Syllabus for Computer Science 202a, Mathematical Tools for Computer Science. Instructor: James Aspnes.

# 1. Meeting times

MWF 11:35–12:25 in AKW 200.

# 2. On-line course information

On-line information about the course, including copies of all handouts, can be found using the URL http://pine.cs.yale.edu/pinewiki/CS202. This will also be the main location for announcements about the course, lecture schedules, and so forth. Please check it frequently.

# 3. Textbook

Kenneth H. Rosen, *Discrete Mathematics and Its Applications*, **Sixth Edition**, Mc`Graw-Hill, 2006. ISBN 0073312711. QA39.3 R67X 2007 (LC). `

# 4. Course requirements

Ten weekly homework assignments (approximately 50 percent of the grade), a midterm (15 percent), and a final (35 percent).

# 5. Use of outside help

Students are free to discuss homework problems and course material with each other, and to consult with the instructor or a TA. Solutions handed in, however, should be the student's own work. If a student benefits substantially from hints or solutions received from fellow students or from outside sources, then the student should hand in their solution but acknowledge the outside sources, and we will apportion credit accordingly. Using outside resources in solving a problem is acceptable but plagiarism is not.

# 6. Clarifications for homework assignments

From time to time, ambiguities and errors may creep into homework assignments. Questions about the interpretation of homework assignments should be sent to the instructor at `<aspnes@cs.yale.edu>`. Clarifications will appear in the on-line version of the assignment.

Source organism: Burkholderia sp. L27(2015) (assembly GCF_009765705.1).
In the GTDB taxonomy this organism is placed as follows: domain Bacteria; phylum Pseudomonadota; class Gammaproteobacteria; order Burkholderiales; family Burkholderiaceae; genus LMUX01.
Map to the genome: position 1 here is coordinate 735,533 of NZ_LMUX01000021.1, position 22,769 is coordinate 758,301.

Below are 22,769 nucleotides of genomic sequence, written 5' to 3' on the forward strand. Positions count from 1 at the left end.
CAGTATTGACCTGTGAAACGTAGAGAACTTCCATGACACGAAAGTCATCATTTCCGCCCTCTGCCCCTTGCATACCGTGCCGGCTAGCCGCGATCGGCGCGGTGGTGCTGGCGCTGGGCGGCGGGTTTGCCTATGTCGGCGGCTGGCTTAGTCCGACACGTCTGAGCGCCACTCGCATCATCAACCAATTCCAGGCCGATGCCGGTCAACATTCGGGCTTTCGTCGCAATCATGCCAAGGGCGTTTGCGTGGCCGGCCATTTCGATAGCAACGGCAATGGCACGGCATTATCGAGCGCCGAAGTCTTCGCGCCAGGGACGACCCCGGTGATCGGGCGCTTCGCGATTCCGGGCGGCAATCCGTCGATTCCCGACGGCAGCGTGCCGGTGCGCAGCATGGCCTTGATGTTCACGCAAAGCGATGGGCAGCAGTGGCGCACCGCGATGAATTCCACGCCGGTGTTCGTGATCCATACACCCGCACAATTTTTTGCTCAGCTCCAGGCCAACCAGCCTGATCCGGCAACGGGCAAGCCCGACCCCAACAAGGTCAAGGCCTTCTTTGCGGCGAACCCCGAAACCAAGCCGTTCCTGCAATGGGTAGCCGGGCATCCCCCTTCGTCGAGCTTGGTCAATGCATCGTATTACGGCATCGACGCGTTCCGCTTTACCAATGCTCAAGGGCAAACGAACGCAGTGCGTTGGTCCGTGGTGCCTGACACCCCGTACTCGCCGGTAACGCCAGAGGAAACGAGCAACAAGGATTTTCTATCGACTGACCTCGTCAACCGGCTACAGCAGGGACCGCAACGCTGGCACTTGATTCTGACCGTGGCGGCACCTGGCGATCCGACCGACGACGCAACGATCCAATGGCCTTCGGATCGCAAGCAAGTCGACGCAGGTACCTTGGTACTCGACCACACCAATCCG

# 7. Late assignments

**Late assignments will not be accepted without a Dean's Excuse.**

# 8. Topics

The course will cover the minimal topics in mathematics that you will need to survive the ComputerScience major. We assume that coming in to the course you will already have a thorough grounding in high school algebra and at least a vague recollection of calculus. By the end of the course, you should:

- Understand definitions and proofs, including quantifiers and induction.
- Understand basic set theory and set-theoretic notation.
- Be comfortable with manipulating commonly-used functions like exponentials and logarithms.
- Know how to count (not as easy as you think).
- Understand asymptotic notation.
- Know how to solve recurrences.
- Understand basic probability.

You will also be expected to pick up a passing familiarity with standard mathematical concepts that show up in computer science, including graphs, algebraic structures (e.g., groups, rings, and fields), linear algebra and matrices, and basic number theory.

Because CS202 is only a one-semester course, coverage of most topics will necessarily be rather sketchy. If you expect to do further work in the theoretical end of computer science or in math-intensive fields like graphics, vision, neural networks, robotics, or scientific computation, you should plan to take further courses in mathematics (a serious linear algebra course is particularly recommended). One of the goals of CS202 is to provide you with the mathematical maturity you will need to profit from such courses.

For a more detailed list of possible topics, see WhatYouShouldKnowAboutMath.